Michael Patrick Leahy, Breitbart
Between 2012 and 2015, 1,565 refugees were diagnosed with active tuberculosis (TB) in the United States, according to annual reports published by the Centers for Disease Control (CDC).
The CDC data, which has been public but obscure until now, shows that the number of refugees diagnosed with active TB in recent years is more than three times greater than previously reported by any media outlet.
The number of refugees diagnosed with TB in the United States has increased every year since 2012, the first year the CDC began publishing data on foreign-born cases of the disease by category, when 358 were diagnosed. In 2013, 396 refugees were diagnosed with TB. The following year, 2014, 402 refugees were diagnosed with TB, and in 2015, the number of refugees diagnosed with TB rose again to 409. Data for 2016 has not yet been reported.
In October, Breitbart News reported that 476 cases of active TB among refugees have been reported in the fifteen states that made that data available. Thirty-five states did not make the data available, even though they had apparently reported it to the CDC:
At least eight cases of active TB were diagnosed among refugees upon their arrival in Minnesota in 2015, bringing the total number of cases of active TB among refugees in Minnesota over the past six years to at least 304. That also increases the number of active TB cases diagnosed among refugees over the past six years in the fifteen states in which Breitbart News has been able to obtain data to 476, broken down as follows:
Minnesota (304), Wisconsin (27), Nebraska (21), Louisiana (21), Michigan (19), Vermont (17), Colorado (16), Florida (11), Ohio (11 in one county), Idaho (7), Kentucky (9 in one county), North Dakota (4 in one county), Indiana (4), California (3), and Tennessee, where two refugees have been diagnosed with the very dangerous, multi-drug resistant (MDR) TB.
Until Breitbart News discovered the public, but effectively hidden, CDC reports, the scale of the TB problem among refugees was underreported by more than 1,000 cases over recent years – off by a factor of more than three.
The number of refugees resettled annually in the United States increased from 58,238 in FY 2012 to 69,933 in FY 2015, according to the Office of Refugee Resettlement.
The number of refugees resettled in FY 2016 increased to 84,995, according to the Department of State’s interactive website. During the first three months of FY 2017, the number of refugees resettled in the country increased to 25,671, almost double the 13,791 resettled during the first three months of FY 2016.
The increase in the number of refugees diagnosed with active TB from 358 in 2012 to 409 in 2015 was partially responsible for the increase in the total number of foreign-born cases of active TB increased from 6,274 to 6,350 during those four years.
Other categories of foreign-born cases of TB that increased included those who arrived under regular immigrant visas, which increased from 1,437 in 2012 to 1,670 in 2015, those who arrived in the “other” category, which includes illegal immigrants (called “undocumented immigrants” in the CDC reports), which increased from 1,312 in 2012 to 1,408 in 2015, and those who arrived under student visas, which increased from 158 in 2012 to 191 in 2015.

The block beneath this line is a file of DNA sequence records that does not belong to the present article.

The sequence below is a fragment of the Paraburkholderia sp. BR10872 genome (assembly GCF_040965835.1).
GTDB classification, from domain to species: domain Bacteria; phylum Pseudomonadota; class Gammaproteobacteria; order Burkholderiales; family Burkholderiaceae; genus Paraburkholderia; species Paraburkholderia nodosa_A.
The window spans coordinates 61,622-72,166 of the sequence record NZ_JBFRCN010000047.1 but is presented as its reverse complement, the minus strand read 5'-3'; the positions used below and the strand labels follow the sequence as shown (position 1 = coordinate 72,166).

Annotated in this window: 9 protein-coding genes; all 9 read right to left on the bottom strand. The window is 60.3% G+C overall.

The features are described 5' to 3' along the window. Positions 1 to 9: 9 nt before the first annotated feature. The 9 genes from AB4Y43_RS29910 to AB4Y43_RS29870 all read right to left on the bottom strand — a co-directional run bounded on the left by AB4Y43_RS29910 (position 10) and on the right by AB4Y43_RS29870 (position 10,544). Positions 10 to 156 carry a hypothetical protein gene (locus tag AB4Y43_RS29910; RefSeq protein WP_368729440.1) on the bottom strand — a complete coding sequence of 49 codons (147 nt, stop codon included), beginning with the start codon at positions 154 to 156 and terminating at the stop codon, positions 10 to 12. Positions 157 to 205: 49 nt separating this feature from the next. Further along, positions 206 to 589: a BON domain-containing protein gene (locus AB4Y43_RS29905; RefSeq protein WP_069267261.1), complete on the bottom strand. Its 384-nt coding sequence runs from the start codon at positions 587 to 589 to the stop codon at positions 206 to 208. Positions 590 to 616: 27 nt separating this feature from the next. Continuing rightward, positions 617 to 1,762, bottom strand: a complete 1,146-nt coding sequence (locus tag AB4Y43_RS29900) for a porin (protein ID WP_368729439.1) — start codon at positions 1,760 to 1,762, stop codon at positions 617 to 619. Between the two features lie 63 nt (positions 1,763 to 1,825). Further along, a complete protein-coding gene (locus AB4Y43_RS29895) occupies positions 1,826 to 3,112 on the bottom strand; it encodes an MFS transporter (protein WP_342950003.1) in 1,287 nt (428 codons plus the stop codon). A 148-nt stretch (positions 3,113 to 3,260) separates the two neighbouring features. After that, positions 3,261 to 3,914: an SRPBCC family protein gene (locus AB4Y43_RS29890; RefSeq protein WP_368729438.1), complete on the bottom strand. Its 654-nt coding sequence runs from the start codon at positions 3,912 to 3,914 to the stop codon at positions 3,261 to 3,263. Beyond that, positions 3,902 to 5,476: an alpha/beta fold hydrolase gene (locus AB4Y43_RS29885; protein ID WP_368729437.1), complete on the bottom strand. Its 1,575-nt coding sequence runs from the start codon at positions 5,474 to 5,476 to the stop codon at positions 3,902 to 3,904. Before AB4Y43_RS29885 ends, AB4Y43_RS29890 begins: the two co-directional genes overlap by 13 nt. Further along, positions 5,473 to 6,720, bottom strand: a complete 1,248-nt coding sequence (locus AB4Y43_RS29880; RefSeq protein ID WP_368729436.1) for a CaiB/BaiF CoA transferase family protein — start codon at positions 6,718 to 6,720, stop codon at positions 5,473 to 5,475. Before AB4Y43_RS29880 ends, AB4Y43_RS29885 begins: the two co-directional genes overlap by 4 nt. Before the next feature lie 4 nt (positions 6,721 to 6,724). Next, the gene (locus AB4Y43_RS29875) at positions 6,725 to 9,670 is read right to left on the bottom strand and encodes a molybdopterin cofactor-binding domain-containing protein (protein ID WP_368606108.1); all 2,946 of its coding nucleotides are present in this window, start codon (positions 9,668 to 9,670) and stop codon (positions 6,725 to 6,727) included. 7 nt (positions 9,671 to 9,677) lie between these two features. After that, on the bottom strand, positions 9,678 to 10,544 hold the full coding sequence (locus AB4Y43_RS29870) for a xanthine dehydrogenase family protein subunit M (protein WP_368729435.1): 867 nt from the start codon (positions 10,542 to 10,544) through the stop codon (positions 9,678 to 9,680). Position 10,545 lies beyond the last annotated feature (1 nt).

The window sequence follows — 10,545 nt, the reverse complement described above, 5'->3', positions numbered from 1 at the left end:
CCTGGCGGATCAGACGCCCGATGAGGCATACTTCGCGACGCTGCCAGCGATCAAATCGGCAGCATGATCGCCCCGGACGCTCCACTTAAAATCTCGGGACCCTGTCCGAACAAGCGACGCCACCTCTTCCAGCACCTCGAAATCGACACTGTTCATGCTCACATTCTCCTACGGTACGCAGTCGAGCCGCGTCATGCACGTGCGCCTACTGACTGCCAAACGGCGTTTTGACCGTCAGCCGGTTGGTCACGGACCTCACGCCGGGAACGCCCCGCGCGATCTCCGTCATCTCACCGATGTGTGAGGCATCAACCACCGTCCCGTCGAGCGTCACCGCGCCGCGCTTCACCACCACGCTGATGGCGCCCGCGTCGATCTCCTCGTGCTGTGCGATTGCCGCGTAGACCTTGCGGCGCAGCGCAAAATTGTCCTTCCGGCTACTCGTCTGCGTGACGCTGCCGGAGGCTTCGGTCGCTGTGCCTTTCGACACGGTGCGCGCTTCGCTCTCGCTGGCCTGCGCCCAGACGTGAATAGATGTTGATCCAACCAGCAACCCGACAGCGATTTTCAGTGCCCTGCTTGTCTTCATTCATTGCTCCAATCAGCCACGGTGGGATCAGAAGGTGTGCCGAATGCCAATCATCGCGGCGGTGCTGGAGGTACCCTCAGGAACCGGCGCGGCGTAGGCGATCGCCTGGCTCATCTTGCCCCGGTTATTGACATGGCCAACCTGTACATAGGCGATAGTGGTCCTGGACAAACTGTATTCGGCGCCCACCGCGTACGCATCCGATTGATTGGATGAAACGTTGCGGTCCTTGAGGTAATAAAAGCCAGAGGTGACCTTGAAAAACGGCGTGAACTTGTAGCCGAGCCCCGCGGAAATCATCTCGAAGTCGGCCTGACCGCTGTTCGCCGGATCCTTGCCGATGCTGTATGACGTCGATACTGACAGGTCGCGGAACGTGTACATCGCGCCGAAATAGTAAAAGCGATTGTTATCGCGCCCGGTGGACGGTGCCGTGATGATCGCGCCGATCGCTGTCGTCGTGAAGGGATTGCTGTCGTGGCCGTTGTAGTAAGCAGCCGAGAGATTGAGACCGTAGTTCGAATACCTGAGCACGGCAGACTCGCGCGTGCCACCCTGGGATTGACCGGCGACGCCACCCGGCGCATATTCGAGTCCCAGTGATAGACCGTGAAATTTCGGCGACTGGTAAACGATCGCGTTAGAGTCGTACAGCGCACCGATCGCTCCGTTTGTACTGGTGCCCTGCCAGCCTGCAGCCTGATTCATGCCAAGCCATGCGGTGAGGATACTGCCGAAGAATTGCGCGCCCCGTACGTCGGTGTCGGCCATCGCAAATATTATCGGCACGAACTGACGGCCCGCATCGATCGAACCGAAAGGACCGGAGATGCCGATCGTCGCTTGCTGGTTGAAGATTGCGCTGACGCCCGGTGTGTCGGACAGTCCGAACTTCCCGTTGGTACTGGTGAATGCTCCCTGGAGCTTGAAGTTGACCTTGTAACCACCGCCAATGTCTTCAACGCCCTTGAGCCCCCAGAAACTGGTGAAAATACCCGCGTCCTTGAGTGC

The total number of TB cases diagnosed in the United States declined from 9,945 in 2012 to 9,421 in 2014. In 2015, however, for the first time in 23 years, the number of TB cases diagnosed in the United States increased, instead of declined, to 9,557.
Two other important findings arise from the CDC data:
(1) Several of the 35 states for which no data was previously available about the number of active TB cases among refugees have a significant, and previously unreported, public health problem associated with unusually high rates of active TB among refugees.
(2) The number of cases of active TB among refugees in several of the 15 states for which complete or partial data was reported by those states significantly and inaccurately under reported the true incidence of active TB among refugees
Georgia, for instance, is the most surprising untold story. During the four years between 2012 and 2015, 96 cases of active TB were diagnosed among refugees in the Peach State. On a per capita basis, Georgia has one of the highest instances of refugee TB of any state in the country. Yet nowhere has this important story been reported.
Texas is known to have one of the highest rates of foreign-born TB in the country. What was not previously reported, however, is the significant role refugees have played in that phenomenon. During the four years between 2012 and 2015, 186 cases of active TB were diagnosed among refugees in the Lone Star State.
Similarly, it has been widely reported that TB is a public health issue in California.
Breitbart News was unable to obtain the full story from the California Department of Public Health about the number of refugees diagnosed with active TB in California until discovering the CDC annual reports. We had only been able to document three cases of active TB among refugees in California based upon publicly available data from the state.
The CDC data, however, makes clear that California has a significant problem with active TB among refugees. During the four years between 2012 and 2015, 251 cases of active TB were diagnosed among refugees, which is 248 more than the three cases previously reported.
Breitbart News will provide a number of additional reports based on the data contained in these annual CDC reports in the coming weeks.